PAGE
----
Patrick Baker: The Evolution of Underwater Photography
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Patrick Baker: The Evolution of Underwater Photography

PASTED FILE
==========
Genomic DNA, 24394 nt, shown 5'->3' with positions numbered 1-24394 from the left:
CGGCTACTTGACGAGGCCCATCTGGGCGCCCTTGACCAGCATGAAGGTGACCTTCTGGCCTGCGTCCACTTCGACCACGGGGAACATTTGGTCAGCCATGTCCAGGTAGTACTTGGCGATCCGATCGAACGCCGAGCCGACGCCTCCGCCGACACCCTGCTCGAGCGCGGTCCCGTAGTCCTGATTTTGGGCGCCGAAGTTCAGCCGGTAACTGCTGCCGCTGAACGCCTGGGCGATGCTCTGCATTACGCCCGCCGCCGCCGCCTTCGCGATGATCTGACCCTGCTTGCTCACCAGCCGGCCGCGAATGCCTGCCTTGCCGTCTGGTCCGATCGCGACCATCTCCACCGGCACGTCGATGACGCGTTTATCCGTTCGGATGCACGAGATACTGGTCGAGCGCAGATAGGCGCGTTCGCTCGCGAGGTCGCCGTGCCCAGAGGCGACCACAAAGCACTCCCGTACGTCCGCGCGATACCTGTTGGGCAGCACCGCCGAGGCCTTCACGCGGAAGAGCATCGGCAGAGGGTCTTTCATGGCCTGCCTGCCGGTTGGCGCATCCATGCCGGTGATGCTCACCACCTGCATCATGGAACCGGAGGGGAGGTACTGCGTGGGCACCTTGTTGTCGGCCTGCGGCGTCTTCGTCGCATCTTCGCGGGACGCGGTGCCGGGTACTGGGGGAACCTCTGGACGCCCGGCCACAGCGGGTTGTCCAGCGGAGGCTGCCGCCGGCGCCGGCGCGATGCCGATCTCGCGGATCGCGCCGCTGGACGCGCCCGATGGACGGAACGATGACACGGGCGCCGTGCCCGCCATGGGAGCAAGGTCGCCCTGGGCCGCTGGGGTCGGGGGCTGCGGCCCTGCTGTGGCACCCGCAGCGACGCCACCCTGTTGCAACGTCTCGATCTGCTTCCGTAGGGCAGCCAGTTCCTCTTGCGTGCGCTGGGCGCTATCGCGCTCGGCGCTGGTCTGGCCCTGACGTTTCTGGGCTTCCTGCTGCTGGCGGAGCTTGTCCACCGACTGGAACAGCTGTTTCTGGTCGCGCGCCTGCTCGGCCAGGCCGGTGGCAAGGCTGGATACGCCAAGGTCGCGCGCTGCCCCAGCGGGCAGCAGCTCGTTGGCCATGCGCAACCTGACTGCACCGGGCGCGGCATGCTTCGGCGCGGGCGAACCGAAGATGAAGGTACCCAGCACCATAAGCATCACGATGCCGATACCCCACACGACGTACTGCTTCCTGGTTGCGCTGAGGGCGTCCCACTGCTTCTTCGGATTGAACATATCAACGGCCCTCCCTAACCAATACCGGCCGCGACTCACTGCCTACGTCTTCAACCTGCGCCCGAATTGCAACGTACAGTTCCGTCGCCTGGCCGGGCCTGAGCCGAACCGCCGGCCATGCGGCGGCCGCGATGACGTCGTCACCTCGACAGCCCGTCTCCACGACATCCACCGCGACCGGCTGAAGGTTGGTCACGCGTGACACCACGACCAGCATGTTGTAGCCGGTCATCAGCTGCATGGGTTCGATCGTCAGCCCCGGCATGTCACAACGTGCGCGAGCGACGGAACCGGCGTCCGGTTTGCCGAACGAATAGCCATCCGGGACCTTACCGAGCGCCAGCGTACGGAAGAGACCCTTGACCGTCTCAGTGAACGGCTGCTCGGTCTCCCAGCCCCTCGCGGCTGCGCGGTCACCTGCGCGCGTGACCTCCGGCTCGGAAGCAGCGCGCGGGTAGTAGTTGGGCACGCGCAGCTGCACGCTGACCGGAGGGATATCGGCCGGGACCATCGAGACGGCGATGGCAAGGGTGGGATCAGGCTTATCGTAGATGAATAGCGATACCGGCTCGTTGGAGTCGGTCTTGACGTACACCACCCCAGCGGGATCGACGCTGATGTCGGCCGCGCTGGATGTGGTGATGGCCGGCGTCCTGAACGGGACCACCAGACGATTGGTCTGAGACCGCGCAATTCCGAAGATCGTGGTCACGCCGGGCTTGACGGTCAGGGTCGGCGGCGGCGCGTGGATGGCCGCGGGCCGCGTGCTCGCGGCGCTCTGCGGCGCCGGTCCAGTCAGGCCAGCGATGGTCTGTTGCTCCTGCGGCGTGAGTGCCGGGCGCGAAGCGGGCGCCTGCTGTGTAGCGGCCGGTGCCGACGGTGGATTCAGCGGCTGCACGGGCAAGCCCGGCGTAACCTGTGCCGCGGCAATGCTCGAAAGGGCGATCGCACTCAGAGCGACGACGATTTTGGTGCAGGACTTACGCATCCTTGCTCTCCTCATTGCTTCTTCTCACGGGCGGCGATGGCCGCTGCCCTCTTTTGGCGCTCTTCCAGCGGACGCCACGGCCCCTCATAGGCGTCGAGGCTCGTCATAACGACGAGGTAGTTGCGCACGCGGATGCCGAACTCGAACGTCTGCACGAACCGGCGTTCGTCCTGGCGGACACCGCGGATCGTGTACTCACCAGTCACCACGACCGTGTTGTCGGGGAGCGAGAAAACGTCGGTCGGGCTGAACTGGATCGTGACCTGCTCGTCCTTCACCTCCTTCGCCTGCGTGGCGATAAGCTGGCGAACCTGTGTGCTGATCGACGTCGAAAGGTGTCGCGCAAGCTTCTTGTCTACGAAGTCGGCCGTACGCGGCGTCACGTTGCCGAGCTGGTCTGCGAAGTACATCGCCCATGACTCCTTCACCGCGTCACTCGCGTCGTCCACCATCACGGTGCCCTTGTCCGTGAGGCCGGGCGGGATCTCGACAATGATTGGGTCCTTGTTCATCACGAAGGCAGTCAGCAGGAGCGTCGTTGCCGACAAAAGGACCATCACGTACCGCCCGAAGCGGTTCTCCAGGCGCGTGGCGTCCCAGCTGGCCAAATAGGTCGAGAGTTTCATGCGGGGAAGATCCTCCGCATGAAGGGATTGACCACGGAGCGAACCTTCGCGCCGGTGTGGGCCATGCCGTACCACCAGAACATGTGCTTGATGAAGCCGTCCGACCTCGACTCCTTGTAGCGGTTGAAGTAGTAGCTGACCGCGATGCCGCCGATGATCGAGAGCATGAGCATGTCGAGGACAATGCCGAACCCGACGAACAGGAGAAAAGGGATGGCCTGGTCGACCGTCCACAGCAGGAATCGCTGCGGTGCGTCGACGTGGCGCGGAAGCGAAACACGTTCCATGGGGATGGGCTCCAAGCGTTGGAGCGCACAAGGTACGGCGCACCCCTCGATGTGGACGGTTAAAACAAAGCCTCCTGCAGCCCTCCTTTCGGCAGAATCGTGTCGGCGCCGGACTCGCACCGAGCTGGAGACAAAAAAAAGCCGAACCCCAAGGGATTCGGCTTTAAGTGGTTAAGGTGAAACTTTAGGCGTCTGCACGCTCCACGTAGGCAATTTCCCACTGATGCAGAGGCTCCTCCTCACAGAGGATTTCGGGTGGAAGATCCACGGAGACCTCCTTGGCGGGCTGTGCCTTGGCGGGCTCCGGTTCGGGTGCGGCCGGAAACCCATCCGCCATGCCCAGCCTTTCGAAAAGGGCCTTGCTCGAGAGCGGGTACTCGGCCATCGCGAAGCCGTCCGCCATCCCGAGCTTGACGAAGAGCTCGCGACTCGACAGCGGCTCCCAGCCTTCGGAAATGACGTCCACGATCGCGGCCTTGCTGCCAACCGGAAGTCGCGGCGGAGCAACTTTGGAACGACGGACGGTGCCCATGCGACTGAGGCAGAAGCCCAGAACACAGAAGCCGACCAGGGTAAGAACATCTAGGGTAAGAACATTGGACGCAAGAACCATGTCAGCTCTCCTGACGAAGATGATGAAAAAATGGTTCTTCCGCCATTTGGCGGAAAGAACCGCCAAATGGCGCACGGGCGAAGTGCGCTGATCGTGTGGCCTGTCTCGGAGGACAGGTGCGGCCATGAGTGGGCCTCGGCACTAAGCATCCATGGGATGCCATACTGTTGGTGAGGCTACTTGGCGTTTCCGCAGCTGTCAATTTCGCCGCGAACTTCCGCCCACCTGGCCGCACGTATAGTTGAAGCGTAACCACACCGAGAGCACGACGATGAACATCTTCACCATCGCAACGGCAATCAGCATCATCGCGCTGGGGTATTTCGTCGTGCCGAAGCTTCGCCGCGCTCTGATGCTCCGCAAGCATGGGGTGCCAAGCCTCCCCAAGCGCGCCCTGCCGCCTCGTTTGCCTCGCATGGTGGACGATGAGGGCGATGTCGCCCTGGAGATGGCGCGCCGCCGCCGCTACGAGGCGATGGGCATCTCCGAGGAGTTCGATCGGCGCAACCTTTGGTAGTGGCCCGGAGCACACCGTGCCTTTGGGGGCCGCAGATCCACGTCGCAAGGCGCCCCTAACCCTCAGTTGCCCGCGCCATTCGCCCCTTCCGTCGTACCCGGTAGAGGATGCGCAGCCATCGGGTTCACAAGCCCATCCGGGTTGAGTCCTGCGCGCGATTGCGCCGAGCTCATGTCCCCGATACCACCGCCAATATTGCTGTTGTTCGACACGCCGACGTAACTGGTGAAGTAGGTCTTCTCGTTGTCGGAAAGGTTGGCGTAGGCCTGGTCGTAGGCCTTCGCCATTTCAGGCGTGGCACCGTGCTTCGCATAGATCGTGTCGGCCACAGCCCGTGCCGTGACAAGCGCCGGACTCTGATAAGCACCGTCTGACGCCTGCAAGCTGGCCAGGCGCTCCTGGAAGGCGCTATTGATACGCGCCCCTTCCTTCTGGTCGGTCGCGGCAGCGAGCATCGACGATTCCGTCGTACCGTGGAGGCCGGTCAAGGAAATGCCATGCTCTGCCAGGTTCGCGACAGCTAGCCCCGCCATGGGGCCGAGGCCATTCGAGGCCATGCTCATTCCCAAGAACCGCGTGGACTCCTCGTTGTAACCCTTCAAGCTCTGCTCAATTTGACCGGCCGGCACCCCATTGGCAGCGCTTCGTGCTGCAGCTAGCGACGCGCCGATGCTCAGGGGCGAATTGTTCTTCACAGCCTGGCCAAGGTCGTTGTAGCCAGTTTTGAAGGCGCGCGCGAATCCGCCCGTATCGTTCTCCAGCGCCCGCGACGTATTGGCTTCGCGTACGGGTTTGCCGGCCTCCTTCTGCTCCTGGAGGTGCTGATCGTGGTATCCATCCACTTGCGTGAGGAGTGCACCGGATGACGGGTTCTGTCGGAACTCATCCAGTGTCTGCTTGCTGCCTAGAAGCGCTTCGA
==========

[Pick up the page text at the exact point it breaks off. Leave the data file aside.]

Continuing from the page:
Underwater photography has a 120 year-old history in fact it goes back, and we actually have this pioneer Frenchman in the late 1890s who took a huge camera made a water-proof case and went underwater to take pictures of marine life but that was an inspiration for many people following and particularly in the last 60 years when free diving, scuba diving is developed photography is just sort of, carried on, it really is how we see the underwater world it’s the photographer and the research worked link to the public to be able to photography, to be able to film the underwater world and show what it’s like encouraging other people to visit of course, as well But for Maritime Archaeologists, and that’s my speciality photography for Maritime Archaeology it’s a way of bringing our past, our past of shipwreck excavation move forward in time, the fact we can revisit the wreck site through photography We, and anyone else for decades afterwards When photography began existing cameras were put in waterproof boxes not always waterproof, they would often leak but that’s crux we have to bear as underwater photographers everything leaks eventually but we took existing cameras in housing and here we have several examples of these for 20 years this was the Rolls Royce of underwater cameras designed by a very well known pioneer, Hans Hass but a camera that was superb to use it’s the camera which obviously now not in the housing but it made a bulky… bulky unit to have to work with and the underwater photographer could change when this camera came out camera that was waterproof to 50 metres, could just slung around the neck, carried with you always and it really, that freed up underwater photography although not freed up as much as the modern environments, which in the last ten years is digital, where we’ve gone from using film to the digital record and digital cameras have have freed up photography as never before now, the quality of underwater photographs from even a beginner is better than we who have 40 years experience could get in the past, so that’s changed things enormously I’m still, many of us are still using cameras in waterproof housing this is a very high quality digital single lens reflex camera but this housing allows me to use a whole range of lenses allows me to do almost all things underwater that I can do above water that means very wide angle photographs, that means extreme close-up photographs, so that is the sort of, I guess Rolls Royce of use these days. The thing that has really changed is small digital camera. Already it’s starting to get bulky again, but here I have two cameras two identical cameras in underwater camera cases these are good level – high level but compact digital cameras and this is for doing stereo for 3D photography that’s something that I have done, that we have done in the WA Museum department of Maritime Archaeology for 35 years now is record our wreck sites in 3D so that we can actually see a 3D view of the underwater world forever and into the future, and they are just two cameras that fire together this has a special viewfinder that I’ve added. Very wide angle lenses to cut through the water, for us to be able to see clearly in water and two are fired together as simple as that. I mean that gives the simulation of the left eye and the right eye they can viewed on a 3D television, or a 3D viewer, and it’s like having a physical model in front you that you can see in 3D. These cameras can also just be taken off and used, just like that. And that is really the model equivalent of the best of the film cameras so Nikonians camera there that was our main photographic tool for many years but now as superb as they are the quality is superb, that it’s replaced totally now by digital.

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